Auckland Arts Festival: Musical offers glimpse of Pasifika life in alien land

By Vaimoana Tapaleao

The Factory is a tribute to Pacific Islanders in New Zealand in the 1970s. Photo / Supplied
The Factory is a tribute to Pacific Islanders in New Zealand in the 1970s. Photo / Supplied

An old bed factory in Ponsonby has proven to be the inspiration behind New Zealand's first Pacific musical.

The Factory kicks off today at the Q Theatre as part of this year's Auckland Arts Festival.

Set in 1970s New Zealand, it follows the story of Losa, a young Samoan woman who arrives in a new country with big dreams.

All those dreams are shattered, however, when she is forced to work at a textile factory in South Auckland alongside fellow Pacific Islanders struggling to make ends meet.

The musical was written by Vela Manusaute - founder of South Auckland's well-known entertainment group Kila Kokonut Krew - who directed it alongside wife and actress Anapela Polataivao.

Manusaute said the musical was a tribute to Pacific people who left the islands in search of a better future for their children in New Zealand - a story that is very much a part of many Pasifika families' histories.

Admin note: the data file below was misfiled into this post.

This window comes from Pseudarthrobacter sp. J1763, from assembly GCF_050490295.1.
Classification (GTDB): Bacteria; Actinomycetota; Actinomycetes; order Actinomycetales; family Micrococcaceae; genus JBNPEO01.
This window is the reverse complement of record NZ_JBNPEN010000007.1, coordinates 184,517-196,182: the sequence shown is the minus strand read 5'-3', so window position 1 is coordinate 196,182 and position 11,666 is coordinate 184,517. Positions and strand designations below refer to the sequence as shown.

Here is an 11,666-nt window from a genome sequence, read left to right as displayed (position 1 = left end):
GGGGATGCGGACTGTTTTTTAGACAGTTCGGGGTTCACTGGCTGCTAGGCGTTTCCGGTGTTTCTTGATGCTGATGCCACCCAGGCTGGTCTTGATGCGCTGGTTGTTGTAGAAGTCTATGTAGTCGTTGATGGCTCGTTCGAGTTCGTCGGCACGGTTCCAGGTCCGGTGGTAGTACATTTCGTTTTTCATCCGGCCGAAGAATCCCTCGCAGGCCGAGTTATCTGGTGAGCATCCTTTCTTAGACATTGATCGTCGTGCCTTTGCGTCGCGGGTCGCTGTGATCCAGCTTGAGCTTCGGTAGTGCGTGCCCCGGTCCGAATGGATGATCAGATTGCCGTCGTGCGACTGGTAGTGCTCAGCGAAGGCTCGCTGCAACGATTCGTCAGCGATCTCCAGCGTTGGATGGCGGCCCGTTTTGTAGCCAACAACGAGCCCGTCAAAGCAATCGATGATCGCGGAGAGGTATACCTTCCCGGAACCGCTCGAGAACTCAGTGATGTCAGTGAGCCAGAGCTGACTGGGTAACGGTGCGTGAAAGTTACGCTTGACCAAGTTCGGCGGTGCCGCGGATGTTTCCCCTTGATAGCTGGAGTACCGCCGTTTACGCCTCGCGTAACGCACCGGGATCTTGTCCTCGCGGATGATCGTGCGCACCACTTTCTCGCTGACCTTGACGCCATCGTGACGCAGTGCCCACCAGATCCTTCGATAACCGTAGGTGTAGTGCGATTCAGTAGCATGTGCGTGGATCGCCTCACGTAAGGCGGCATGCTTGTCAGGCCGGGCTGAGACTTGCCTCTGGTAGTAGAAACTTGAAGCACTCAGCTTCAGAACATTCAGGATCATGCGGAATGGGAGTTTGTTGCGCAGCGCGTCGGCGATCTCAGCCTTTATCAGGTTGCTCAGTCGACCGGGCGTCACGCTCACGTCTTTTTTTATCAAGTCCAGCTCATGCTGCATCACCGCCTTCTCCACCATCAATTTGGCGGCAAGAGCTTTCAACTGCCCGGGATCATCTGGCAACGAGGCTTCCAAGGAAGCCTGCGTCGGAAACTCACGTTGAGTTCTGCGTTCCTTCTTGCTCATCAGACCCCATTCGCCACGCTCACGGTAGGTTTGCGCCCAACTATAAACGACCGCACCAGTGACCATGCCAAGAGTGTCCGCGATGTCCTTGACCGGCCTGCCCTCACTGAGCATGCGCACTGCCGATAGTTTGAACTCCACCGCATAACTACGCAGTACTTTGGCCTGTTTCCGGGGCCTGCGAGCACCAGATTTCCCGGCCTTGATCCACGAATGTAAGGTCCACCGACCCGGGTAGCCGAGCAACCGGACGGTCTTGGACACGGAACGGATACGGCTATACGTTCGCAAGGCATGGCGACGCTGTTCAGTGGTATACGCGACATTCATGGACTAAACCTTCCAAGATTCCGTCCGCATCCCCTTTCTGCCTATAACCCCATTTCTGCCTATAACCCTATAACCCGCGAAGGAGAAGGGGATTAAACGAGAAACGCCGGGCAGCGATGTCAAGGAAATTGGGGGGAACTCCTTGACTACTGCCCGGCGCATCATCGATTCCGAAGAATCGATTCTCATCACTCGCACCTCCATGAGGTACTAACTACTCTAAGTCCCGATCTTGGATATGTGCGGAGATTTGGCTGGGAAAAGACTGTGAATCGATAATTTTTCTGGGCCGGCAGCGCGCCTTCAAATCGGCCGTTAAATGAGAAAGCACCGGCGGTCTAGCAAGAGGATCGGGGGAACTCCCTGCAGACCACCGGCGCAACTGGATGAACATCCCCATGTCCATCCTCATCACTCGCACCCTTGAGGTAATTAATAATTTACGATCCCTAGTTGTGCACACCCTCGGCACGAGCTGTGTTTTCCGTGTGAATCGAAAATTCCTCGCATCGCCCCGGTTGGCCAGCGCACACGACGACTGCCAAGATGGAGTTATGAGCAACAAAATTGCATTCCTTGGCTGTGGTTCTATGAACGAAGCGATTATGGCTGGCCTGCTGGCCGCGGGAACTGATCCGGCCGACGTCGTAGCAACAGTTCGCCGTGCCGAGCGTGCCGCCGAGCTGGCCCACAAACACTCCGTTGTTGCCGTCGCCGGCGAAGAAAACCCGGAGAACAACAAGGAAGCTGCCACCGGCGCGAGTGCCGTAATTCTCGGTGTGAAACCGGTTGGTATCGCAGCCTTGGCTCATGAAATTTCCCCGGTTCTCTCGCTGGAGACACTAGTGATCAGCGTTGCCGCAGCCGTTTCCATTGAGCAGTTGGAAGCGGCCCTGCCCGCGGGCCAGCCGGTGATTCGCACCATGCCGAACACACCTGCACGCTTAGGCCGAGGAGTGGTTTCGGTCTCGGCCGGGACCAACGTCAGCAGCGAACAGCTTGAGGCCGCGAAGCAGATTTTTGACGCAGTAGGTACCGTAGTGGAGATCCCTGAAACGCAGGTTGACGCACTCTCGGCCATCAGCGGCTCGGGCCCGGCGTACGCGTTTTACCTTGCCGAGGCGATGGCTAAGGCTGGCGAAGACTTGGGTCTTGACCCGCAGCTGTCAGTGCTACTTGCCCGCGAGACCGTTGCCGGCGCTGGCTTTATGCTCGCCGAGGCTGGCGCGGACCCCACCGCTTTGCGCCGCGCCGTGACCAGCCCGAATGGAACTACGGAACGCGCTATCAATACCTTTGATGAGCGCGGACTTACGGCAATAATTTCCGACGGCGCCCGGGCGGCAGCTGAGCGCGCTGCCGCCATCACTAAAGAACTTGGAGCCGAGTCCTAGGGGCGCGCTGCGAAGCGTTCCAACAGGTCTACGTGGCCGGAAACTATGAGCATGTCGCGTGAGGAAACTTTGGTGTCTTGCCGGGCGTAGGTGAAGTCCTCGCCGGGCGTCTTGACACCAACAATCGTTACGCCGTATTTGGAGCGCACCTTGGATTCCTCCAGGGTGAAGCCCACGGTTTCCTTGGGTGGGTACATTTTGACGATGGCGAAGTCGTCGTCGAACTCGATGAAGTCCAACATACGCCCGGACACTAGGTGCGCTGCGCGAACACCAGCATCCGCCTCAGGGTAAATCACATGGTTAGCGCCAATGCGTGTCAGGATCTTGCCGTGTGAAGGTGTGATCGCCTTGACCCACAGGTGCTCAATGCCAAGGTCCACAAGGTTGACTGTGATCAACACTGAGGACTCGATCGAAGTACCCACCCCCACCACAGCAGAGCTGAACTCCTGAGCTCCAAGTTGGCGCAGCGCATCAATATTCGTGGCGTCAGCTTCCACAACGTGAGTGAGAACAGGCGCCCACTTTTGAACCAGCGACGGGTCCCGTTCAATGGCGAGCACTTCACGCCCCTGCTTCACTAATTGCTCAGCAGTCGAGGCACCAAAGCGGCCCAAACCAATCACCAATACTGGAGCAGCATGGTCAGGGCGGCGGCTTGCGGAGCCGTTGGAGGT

"The inspiration is my parents' story. They came here in the 70s to a place they knew as the land of milk and honey," he said.

"When they got here, they could only do factory work. Growing up, that's the memory I have of my father - working at the bed factory in Ponsonby and struggling to pay the bills.

"It was a hard life and a life many Pacific Islanders from that generation went through.

"This is for them."

Manusaute said the show was very much an entertainment piece; but it was also a political statement in some ways and would be a sad memory for some people.

"We have a palagi as the boss of the factory. That was very hard for me to cast - I wanted to think that there could have been a Pacific Island boss back in the 70s, but I don't think there was.

"It was just how things were back then."

He said the hope was to remind people of all backgrounds of the situation many families were in and had come from.

"These are not the kinds of stories you learn in school. Yet it's a part of New Zealand history.

"I want a palagi person to come and see what the Pacific story is.

"I want the Pacific youth to come and see what their parents and grandparents went through.

"As for the Pacific parents who went through this, I think they will come and watch, remember it and cry."

The show kicks off today and runs through to Monday at the Q Theatre.

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